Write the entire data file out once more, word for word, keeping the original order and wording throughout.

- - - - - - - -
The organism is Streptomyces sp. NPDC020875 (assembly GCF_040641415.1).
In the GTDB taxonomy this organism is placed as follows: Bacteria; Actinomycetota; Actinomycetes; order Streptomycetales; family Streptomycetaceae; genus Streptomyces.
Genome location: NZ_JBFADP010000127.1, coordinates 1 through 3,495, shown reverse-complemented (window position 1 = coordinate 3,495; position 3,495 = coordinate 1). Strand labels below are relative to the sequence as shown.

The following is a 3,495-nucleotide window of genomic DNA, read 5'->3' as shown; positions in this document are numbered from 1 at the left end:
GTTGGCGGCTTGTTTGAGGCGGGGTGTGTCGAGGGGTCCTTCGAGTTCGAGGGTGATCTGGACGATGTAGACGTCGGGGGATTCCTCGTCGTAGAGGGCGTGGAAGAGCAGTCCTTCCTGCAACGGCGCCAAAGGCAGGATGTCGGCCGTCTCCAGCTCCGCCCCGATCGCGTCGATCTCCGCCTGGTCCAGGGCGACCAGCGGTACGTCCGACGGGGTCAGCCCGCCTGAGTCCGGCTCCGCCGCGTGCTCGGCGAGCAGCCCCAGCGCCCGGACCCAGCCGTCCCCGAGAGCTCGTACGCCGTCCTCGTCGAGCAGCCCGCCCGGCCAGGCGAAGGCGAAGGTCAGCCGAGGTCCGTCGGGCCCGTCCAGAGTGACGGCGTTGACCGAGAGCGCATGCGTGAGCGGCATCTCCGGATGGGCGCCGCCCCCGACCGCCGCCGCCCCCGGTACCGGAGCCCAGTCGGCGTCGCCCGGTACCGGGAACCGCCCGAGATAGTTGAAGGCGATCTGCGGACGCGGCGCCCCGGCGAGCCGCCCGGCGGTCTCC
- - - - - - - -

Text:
The organism is Streptomyces sp. NPDC020875 (assembly GCF_040641415.1).
In the GTDB taxonomy this organism is placed as follows: Bacteria; Actinomycetota; Actinomycetes; order Streptomycetales; family Streptomycetaceae; genus Streptomyces.
Genome location: NZ_JBFADP010000127.1, coordinates 1 through 3,495, shown reverse-complemented (window position 1 = coordinate 3,495; position 3,495 = coordinate 1). Strand labels below are relative to the sequence as shown.

The following is a 3,495-nucleotide window of genomic DNA, read 5'->3' as shown; positions in this document are numbered from 1 at the left end:
GTTGGCGGCTTGTTTGAGGCGGGGTGTGTCGAGGGGTCCTTCGAGTTCGAGGGTGATCTGGACGATGTAGACGTCGGGGGATTCCTCGTCGTAGAGGGCGTGGAAGAGCAGTCCTTCCTGCAACGGCGCCAAAGGCAGGATGTCGGCCGTCTCCAGCTCCGCCCCGATCGCGTCGATCTCCGCCTGGTCCAGGGCGACCAGCGGTACGTCCGACGGGGTCAGCCCGCCTGAGTCCGGCTCCGCCGCGTGCTCGGCGAGCAGCCCCAGCGCCCGGACCCAGCCGTCCCCGAGAGCTCGTACGCCGTCCTCGTCGAGCAGCCCGCCCGGCCAGGCGAAGGCGAAGGTCAGCCGAGGTCCGTCGGGCCCGTCCAGAGTGACGGCGTTGACCGAGAGCGCATGCGTGAGCGGCATCTCCGGATGGGCGCCGCCCCCGACCGCCGCCGCCCCCGGTACCGGAGCCCAGTCGGCGTCGCCCGGTACCGGGAACCGCCCGAGATAGTTGAAGGCGATCTGCGGACGCGGCGCCCCGGCGAGCCGCCCGGCGGTCTCC